• Management Team – despite the emergence of AI climate algorithms and highly-automated growing systems, greenhouses are not “plug and play, set and forget” systems that will push out produce without oversight. A successful greenhouse needs an experienced grower, ideally from a high-tech greenhouse with climate computers and growing systems, irrigation recipes and able to manage labour. These growers can be difficult to find locally. Enticing grower managers from North America or Europe often requires a very high salary. It can be challenging to develop a local grower and send them overseas for training with trusted partners. Developing local staff who can manage crops is often the most successful model.

Global Perspectives

Global trends are pushing us naturally towards more controlled environment agriculture (CEA) facilities – such as greenhouses – as we face climate change, unexpected weather events, labour shortages, rising input costs and the need to grow more produce for larger markets as the population grows.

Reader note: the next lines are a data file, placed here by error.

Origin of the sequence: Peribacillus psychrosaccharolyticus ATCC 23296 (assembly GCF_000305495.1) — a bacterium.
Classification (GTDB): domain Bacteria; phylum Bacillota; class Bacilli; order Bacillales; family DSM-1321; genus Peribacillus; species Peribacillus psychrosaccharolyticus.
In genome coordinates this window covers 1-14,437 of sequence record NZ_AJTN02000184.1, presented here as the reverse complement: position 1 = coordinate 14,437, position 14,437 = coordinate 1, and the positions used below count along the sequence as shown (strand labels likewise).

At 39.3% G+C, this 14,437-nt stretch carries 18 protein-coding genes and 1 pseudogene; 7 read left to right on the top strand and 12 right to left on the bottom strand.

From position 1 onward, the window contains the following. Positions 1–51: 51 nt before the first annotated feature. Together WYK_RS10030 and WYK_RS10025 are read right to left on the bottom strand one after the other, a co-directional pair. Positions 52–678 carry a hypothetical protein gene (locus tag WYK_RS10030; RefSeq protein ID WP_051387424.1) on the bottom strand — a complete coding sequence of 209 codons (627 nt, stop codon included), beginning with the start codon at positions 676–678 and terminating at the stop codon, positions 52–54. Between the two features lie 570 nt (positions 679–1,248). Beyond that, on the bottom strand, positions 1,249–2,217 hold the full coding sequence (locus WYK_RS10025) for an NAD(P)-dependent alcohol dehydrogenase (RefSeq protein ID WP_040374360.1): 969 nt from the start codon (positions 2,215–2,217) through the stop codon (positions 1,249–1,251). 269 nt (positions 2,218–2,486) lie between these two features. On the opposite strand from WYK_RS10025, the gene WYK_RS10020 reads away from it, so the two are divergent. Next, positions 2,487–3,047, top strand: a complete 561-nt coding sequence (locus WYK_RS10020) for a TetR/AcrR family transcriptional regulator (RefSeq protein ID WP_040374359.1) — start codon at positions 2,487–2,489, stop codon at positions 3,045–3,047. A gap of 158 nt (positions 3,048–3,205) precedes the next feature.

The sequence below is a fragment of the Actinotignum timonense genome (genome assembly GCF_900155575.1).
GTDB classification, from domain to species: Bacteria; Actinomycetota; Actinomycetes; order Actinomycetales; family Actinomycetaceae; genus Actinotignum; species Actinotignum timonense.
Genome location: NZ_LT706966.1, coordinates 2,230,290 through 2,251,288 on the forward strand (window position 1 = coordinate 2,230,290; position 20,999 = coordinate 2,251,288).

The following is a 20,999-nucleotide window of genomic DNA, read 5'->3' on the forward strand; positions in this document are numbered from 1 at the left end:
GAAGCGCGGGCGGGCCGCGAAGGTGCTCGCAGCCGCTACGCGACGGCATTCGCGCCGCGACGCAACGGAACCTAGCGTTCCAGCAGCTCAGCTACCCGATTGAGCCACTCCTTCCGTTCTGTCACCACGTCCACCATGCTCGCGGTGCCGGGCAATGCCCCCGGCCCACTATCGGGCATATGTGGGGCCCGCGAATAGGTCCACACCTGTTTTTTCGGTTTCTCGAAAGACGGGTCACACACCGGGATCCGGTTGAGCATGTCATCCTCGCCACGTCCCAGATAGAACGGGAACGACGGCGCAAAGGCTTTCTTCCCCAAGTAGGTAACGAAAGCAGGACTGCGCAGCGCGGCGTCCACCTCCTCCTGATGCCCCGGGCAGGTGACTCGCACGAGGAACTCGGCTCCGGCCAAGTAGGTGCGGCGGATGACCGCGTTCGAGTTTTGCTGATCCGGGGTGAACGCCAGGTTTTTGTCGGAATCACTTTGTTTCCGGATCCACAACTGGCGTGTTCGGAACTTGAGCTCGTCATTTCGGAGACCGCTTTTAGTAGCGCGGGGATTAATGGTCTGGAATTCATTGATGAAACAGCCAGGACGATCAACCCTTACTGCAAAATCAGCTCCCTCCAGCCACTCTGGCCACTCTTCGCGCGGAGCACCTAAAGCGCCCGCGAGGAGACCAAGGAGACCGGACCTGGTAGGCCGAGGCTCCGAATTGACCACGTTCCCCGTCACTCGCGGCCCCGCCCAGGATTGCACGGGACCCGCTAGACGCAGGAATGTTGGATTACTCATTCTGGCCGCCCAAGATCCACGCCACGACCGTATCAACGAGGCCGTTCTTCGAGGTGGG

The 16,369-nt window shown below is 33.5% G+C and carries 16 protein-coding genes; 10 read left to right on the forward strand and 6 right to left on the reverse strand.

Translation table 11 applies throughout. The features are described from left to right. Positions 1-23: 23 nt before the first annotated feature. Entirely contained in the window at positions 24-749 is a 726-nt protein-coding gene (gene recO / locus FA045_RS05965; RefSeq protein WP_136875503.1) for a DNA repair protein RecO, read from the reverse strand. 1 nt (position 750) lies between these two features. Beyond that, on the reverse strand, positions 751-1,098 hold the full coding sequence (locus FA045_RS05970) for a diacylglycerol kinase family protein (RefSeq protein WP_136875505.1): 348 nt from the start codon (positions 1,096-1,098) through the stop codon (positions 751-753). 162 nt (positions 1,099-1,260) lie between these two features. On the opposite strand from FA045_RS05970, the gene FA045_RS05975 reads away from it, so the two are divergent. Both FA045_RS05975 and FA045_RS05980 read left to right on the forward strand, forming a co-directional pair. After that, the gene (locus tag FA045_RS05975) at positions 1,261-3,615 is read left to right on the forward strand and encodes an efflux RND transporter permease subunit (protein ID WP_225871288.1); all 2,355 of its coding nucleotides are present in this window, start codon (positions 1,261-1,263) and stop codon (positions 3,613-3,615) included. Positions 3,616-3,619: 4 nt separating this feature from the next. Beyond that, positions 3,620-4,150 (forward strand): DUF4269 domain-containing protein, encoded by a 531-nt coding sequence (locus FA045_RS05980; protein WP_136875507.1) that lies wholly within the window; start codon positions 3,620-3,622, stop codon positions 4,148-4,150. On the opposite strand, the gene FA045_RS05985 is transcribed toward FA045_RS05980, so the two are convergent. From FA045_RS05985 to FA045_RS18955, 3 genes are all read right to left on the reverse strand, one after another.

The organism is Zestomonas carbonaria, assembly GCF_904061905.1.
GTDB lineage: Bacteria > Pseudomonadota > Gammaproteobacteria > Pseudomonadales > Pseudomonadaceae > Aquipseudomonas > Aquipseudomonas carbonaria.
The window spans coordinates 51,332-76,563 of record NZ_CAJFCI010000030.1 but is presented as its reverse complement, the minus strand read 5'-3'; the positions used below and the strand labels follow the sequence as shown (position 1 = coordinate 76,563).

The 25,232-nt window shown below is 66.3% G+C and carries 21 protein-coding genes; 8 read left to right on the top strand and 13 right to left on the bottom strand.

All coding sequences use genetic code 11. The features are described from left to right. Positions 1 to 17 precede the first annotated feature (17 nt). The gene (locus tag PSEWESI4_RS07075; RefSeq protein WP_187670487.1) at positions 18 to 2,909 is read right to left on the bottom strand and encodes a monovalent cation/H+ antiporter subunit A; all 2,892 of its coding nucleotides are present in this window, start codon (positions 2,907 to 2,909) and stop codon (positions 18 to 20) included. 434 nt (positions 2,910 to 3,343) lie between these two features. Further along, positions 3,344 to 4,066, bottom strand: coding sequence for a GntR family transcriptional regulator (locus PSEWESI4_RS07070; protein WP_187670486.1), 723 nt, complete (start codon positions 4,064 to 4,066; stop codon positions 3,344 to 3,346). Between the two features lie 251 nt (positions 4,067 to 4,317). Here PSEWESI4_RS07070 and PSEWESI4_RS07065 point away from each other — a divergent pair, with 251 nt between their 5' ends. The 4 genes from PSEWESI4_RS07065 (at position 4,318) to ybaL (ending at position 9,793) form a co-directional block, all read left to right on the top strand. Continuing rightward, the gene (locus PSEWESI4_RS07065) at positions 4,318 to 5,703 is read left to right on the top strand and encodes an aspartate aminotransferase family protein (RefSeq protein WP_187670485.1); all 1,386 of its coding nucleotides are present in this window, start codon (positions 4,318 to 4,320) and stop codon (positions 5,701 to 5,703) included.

By 2050 the world population is forecast to grow to 10 billion people. Record numbers of people are being lifted out of poverty resulting in demands for a higher volume and quality of food, particularly in South East Asia. This will call for a 60 per cent increase in supply from current levels – which traditional farming along will struggle to keep pace with. 

According to international analysts Maximize Market Research, the Controlled Environment Agriculture Market (CEAM) was valued at US$81.74 billion in 2022 and is estimated to reach a value of US$157.28bn in 2029. The Global CEAM size is estimated to increate at a compound annual growth rate of 9.8 per cent over the forecast period.

A major problem faced in the agriculture sector is the rapid loss of arable and fertile agricultural land. Each year, around four million hectares of land becomes unusable due to erosion and degradation of soil. More than five million hectares are lost due to the conversion of land for commercial purposes such as for the construction of highways, factories, housing societies, residential areas, and other urban needs. As land is rendered unusable, it becomes increasingly difficult for farmers to sustain or produce sufficient yields to feed the growing population.